As writers we are natural observers. Last week we talked about mining your life for ideas. It’s not just events you need to be looking at, but emotions.
To be fair, the only emotions you can analyze with any hope of being accurate are your own. You can guess at someone else’s, but for that actual feel, you only have your own.
Last week we found out our sweet little dog had advanced diabetes. He’d lost a bunch of weight, and though he looked good, he felt awful. You never can tell with dogs. He never complained, he was just listless, couldn’t jump onto the couch anymore, but still, when the kids came home from school to say goodbye, he rallied and put as much energy into his welcome as he could. Emotions were high in our house. Denial, anger, blame… it was written all over everyone’s face. Yet their actual experience? I only knew mine. At the vet’s, every pet I had leaped around in my heart. This one, Thunder, was the sweetest dog we’d ever had. My hand was on his chest when his heart stopped beating and mine broke.
All that to say, first experience your emotions, later analyze them with a little distance. Don’t try to analyze your emotions as you’re feeling them in response to an event (there may be times you should, but we’re talking life’s ups and downs, not pathology). Just as in quantum physics, the observer changes the observed. Trying to overlay intellectual analysis over emotional reaction will rob you of the emotion. Be human and feel first. Analyze later.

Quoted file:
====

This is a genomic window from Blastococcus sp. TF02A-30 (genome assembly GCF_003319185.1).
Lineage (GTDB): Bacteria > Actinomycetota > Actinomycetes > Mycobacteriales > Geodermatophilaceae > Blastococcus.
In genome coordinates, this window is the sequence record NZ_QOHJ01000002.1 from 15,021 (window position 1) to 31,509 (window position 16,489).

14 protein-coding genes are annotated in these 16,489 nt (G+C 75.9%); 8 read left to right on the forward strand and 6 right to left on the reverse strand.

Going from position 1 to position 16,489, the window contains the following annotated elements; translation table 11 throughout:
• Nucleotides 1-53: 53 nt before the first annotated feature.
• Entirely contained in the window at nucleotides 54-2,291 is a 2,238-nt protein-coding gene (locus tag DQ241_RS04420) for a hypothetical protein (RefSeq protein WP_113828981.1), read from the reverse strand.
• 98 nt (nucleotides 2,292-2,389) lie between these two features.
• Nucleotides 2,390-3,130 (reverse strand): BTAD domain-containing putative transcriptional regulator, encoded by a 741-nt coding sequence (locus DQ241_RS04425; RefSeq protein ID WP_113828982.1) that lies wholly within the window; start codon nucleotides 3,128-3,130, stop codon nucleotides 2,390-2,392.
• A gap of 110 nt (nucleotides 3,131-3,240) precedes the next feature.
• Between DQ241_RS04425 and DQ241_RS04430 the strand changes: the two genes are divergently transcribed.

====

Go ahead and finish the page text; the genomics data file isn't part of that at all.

What, exactly should you analyze? Actions that stem from emotions. A story suffers when the feeling is described, instead, show it. What are your emotional markers? Do your eyes tear up? Does a vein throb? How do you cry – in hitches? In wracking sobs? What does it look like when you hold back? (I absolutely know there is nothing wrong with crying; I will also do everything in my power not to. My jaw will hurt, and my face feels rubbery from the effort, but tears are for alone time. Yeah, it’s messed up, but it’s me.)
People who suffer from PTSD or anxiety have triggers. Touch a trigger and they’ll go off. They won’t make any sense until you understand what they came from. Want me to go off? Throw me into water that is dark beneath my feet. Dread steels over me. Let’s just say it’s a good thing my shorts would already be wet. While this isn’t truly a trigger, it’s close. I freak out because anything could be coming up from below. Yes, I’d almost drowned once when I couldn’t see the ocean floor, but it’s really knowing all the things down there.
If you’re writing a series, your character’s triggers don’t have to be explained in the book we first see it. If you aren’t writing a series, main character triggers do have to be explained. Imagine the tension is rising in the climax of your story and suddenly a trigger is sprung. CHAOS! Cool. Even better is when a trigger is sprung and the character doesn’t jump because it’s been dealt with in the course of the story.
Your emotions and the actions of others can be analyzed. Your job is to show the emotion, not describe it (resist the urge, even in first person narrative). Just remember to feel your emotions first. We aren’t breeding psychopaths here.